I’ve done a lot of foolish things in my life but sleeping with a daughter of the Impaler was up there with the stupidest. Especially when said vampire lord was right outside the door.
I was halfway out of bed when the door exploded inwards. Any hope of reaching for my sword dissipated with the red mist that funnelled out the window. I hit the wall, a sharp exhale clawing from my lungs, and landed on the floor in a heap.
Dark mist surged into the room, carrying the eye-watering scent of rotten onions. Bile climbed my throat. I gagged, then vomited up last night’s delicacies with such violence that anyone listening would probably mistake it for the sounds of a pair of mating minotaurs.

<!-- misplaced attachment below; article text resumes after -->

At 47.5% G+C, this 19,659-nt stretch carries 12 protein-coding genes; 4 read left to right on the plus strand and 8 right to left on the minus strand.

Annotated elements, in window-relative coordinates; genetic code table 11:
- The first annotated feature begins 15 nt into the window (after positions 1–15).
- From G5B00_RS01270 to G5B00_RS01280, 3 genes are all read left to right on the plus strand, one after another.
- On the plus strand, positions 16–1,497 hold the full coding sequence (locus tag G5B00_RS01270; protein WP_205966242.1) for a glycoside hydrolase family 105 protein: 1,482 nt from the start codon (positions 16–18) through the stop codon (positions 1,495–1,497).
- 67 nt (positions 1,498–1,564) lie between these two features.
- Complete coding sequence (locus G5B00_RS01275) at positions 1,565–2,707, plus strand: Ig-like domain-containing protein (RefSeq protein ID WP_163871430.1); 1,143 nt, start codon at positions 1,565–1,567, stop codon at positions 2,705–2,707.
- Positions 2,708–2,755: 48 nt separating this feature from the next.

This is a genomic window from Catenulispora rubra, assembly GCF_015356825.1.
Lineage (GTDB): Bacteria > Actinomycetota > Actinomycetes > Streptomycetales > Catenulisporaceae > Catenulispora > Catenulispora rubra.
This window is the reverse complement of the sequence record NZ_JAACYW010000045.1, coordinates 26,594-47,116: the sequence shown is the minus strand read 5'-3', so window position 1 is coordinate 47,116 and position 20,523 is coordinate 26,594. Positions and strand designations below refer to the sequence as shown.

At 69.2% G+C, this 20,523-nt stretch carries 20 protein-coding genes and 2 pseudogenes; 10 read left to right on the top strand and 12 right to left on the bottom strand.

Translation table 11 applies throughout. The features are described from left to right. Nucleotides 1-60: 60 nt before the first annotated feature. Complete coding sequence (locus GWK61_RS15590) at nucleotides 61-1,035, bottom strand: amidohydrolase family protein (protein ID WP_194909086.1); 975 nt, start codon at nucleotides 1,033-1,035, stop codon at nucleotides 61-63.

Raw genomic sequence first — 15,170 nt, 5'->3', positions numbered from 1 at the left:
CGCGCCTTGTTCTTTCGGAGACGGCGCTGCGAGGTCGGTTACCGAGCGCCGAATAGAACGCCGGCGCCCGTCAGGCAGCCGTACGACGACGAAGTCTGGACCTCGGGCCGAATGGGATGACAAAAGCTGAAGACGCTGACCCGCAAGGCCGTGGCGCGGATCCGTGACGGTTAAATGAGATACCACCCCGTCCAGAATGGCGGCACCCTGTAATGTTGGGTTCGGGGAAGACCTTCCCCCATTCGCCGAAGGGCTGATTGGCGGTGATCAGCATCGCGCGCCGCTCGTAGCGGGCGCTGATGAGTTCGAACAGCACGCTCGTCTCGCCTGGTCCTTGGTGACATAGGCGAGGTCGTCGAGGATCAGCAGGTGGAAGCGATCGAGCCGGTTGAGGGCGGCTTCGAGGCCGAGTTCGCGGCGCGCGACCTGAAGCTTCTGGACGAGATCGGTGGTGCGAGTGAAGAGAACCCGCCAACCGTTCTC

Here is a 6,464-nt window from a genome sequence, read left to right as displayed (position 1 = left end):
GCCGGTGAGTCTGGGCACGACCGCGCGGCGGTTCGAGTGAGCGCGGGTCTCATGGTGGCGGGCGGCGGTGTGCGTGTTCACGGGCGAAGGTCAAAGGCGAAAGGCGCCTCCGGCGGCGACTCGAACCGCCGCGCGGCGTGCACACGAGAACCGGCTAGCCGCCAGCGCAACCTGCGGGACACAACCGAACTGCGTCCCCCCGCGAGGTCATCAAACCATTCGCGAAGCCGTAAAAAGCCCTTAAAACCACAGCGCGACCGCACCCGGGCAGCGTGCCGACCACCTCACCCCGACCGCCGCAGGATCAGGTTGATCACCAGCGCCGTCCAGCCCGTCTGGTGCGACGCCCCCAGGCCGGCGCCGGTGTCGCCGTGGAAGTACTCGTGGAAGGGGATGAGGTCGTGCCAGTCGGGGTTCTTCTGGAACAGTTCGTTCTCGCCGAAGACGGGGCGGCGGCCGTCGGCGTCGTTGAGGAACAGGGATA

Armoured boots thumped in time to my pulsing headache. Blurry-eyed, I reached for the edge of the mattress. The Impaler kindly helped me up with a hand clasped around my throat, then slammed me against the wall, knocking the breath from me for a second time. I squinted through the pain and uttered a pitiful, ‘your Grace.’
‘Where is she?’ snarled the Impaler through black teeth, rancid breath threatening to stir my stomach again. Red veins throbbed against his sickly skin, gathering like crow’s feet at the corner of his feral eyes.
I managed to gasp out a ‘who’ only to be pushed harder against the wall where the jagged stone dug into the back of my skull.
‘Don’t play coy with me, scum. I know she was here.’ He sniffed the air around my throat with his imaginary nose, the real one having rotted off decades ago. ‘I can smell her on you.’
‘I... I don──’